Over at the blog Tenure, She Wrote, a Ph.D student named Gracie writes about what happened when she received the appalling suggestion to "teach naked" from one of her students on a mid-semester evaluation.
Gracie was, understandably, confused, angered and humiliated to read this comment about her body on an evaluation meant to help her become a better teacher. So she decided to address what happened... to the class itself. She writes:
Almost two weeks later, before giving an exam, I announced to my class: “I want to take the first couple minutes to call out the person who used the anonymity of the mid-semester evaluations as an opportunity to sexually harass me.” The class was suddenly at full attention. You could hear a pin drop. My voice trembled. I felt humiliated having to admit that some people see me as an object. I had decided not to make eye contact, so as to not implicitly accuse anyone, and instead stared towards the back. I proceeded with increasing audible confidence:
“Now, I’m going to give you the benefit of doubt and assume this was not a malicious comment. Now here’s where the teachable moment comes in: these types of comments, as well as things like catcalls, are not taken as compliments. They constitute sexual harassment, which is a form of bullying, and like any bully, you are a coward. An adult would own up to it and face the consequences. For those of you who may have heard about it afterward and snickered, high-fived, or didn’t in any way condemn it publicly, you are complicit in condoning such cowardly behavior. Now, here’s a good rule of thumb if you are unsure whether you are harassing or bullying someone — ask yourself: would you do or say this to your mother, sister, or eventually your daughters? If the answer is no, then, it is inappropriate to do or say to a person you do not know very well.”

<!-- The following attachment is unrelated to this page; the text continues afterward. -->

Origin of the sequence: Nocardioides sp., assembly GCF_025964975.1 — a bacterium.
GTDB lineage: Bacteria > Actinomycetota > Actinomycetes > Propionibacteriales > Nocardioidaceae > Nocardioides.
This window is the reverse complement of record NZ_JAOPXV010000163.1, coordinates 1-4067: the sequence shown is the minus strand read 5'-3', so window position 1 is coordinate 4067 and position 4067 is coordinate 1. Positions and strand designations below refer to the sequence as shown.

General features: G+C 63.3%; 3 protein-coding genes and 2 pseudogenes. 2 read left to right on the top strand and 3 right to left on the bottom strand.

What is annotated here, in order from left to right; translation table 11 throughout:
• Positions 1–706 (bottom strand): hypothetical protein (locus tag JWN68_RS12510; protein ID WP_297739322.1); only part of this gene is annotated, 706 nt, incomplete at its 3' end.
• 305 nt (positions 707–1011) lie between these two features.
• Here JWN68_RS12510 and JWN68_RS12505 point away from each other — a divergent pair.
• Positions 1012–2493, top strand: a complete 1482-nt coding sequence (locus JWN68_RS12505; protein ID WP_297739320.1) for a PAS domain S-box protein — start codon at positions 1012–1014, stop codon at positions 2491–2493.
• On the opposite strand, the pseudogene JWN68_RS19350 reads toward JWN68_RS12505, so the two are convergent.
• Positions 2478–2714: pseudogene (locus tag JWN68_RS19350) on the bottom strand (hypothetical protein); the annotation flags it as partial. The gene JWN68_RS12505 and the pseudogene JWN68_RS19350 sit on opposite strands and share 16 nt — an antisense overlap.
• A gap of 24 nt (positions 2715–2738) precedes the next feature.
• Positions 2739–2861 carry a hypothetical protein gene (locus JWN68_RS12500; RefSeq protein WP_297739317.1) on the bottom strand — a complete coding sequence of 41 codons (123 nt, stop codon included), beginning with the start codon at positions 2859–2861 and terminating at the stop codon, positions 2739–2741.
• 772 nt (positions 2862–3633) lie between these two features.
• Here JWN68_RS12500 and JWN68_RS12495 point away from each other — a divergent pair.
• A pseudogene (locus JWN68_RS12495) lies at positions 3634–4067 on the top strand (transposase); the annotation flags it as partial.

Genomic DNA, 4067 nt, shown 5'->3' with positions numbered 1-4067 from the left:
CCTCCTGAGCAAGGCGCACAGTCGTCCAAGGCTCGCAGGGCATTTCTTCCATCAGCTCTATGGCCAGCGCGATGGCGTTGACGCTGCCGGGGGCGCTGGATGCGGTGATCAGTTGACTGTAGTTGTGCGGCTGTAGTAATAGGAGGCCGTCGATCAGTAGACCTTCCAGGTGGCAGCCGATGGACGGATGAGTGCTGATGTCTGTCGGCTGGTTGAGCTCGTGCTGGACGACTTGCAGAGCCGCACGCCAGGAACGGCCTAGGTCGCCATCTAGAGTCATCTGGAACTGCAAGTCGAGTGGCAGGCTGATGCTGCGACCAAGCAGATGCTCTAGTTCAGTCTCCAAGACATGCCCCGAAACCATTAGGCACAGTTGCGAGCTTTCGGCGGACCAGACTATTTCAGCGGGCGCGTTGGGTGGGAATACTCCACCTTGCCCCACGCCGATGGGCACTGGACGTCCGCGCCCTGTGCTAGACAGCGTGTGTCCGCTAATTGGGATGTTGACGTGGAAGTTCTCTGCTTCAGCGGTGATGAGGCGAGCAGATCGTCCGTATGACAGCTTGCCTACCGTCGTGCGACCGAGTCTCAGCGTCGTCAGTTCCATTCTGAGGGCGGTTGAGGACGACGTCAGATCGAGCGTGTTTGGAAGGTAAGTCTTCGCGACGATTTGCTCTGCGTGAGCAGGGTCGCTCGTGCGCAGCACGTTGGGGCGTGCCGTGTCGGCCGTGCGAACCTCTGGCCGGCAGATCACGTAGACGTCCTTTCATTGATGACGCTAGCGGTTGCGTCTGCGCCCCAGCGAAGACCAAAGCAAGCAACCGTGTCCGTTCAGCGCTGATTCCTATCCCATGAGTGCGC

I've taught at several different colleges, both as a graduate student and as an adjunct instructor. I never experienced any sexual harassment while teaching (Other than being asked repeatedly by students how old I was, as if I looked too young to be instructing a university level class), but still, I personally dread reading student evaluations. Not because I don't want to grow as an instructor, but because I'm terrified a small, petty comment will shake my self-confidence while teaching. Yes, I am very thin-skinned, which is something I need to work on in both work and in life. But had I received the comment that Gracie did on her evaluation, I would probably just have raged about it inwardly and possibly to some of my grad student/teacher friends. There's no way I would have addressed it openly in class, because I would have felt too scared, too awkward and too much like the power dynamic had been taken away from me. That's why I admire Gracie's decision to address the problem, outright, in class. It was a brave, badass decision and one that probably taught her students a great deal about respect and sexism.
Gracie's follow up post discusses what happened when she talked about her experience to a school newspaper reporter, and the public and administrative response to both her experience and her choice to speak out about it.
Was she commended for her actions? Far from it. Gracie's post details how the dean of her university basically downplayed the "teaching naked" comment and called her out for her comments to the school paper. Not exactly the support that you, as an instructor, hope to receive from the institution at which you're teaching. (Pretty sure that kind of attitude from the dean would not fly at UConn, which recently introduced strict rules about student-teacher relationships and sexual harassment).
As much as I admire Gracie for the way she chose to address the offensive comment, I'm equally dismayed to learn how the administration at her workplace reacted to it. Gracie's situation encapsulates the ongoing problem of sexism in academia; it's certainly not going to be solved with one blog post, but still, Gracie's clear, coherent writing about her her experience will hopefully open some eyes about what it's really like for many female academics, both in front of the classroom and with university higher-ups.